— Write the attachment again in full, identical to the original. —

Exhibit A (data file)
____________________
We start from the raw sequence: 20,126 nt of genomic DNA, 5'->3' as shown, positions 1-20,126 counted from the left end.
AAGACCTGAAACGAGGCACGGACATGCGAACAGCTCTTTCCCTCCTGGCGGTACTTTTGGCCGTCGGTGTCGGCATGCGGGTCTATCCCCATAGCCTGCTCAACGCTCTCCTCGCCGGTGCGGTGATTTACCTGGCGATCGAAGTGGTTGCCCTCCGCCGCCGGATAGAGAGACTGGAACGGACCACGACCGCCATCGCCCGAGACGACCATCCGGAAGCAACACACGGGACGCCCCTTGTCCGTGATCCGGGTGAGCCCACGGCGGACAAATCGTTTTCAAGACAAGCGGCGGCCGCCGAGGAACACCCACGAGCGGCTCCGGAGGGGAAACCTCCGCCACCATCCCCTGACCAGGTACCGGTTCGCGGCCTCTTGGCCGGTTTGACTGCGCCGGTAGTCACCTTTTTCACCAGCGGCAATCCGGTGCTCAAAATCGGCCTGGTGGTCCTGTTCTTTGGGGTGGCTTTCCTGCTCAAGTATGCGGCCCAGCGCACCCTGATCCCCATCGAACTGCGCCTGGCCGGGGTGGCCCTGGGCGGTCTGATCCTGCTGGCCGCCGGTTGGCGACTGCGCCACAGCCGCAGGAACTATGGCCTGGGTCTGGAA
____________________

We start from the raw sequence: 20,126 nt of genomic DNA, 5'->3' as shown, positions 1-20,126 counted from the left end.
AAGACCTGAAACGAGGCACGGACATGCGAACAGCTCTTTCCCTCCTGGCGGTACTTTTGGCCGTCGGTGTCGGCATGCGGGTCTATCCCCATAGCCTGCTCAACGCTCTCCTCGCCGGTGCGGTGATTTACCTGGCGATCGAAGTGGTTGCCCTCCGCCGCCGGATAGAGAGACTGGAACGGACCACGACCGCCATCGCCCGAGACGACCATCCGGAAGCAACACACGGGACGCCCCTTGTCCGTGATCCGGGTGAGCCCACGGCGGACAAATCGTTTTCAAGACAAGCGGCGGCCGCCGAGGAACACCCACGAGCGGCTCCGGAGGGGAAACCTCCGCCACCATCCCCTGACCAGGTACCGGTTCGCGGCCTCTTGGCCGGTTTGACTGCGCCGGTAGTCACCTTTTTCACCAGCGGCAATCCGGTGCTCAAAATCGGCCTGGTGGTCCTGTTCTTTGGGGTGGCTTTCCTGCTCAAGTATGCGGCCCAGCGCACCCTGATCCCCATCGAACTGCGCCTGGCCGGGGTGGCCCTGGGCGGTCTGATCCTGCTGGCCGCCGGTTGGCGACTGCGCCACAGCCGCAGGAACTATGGCCTGGGTCTGGAA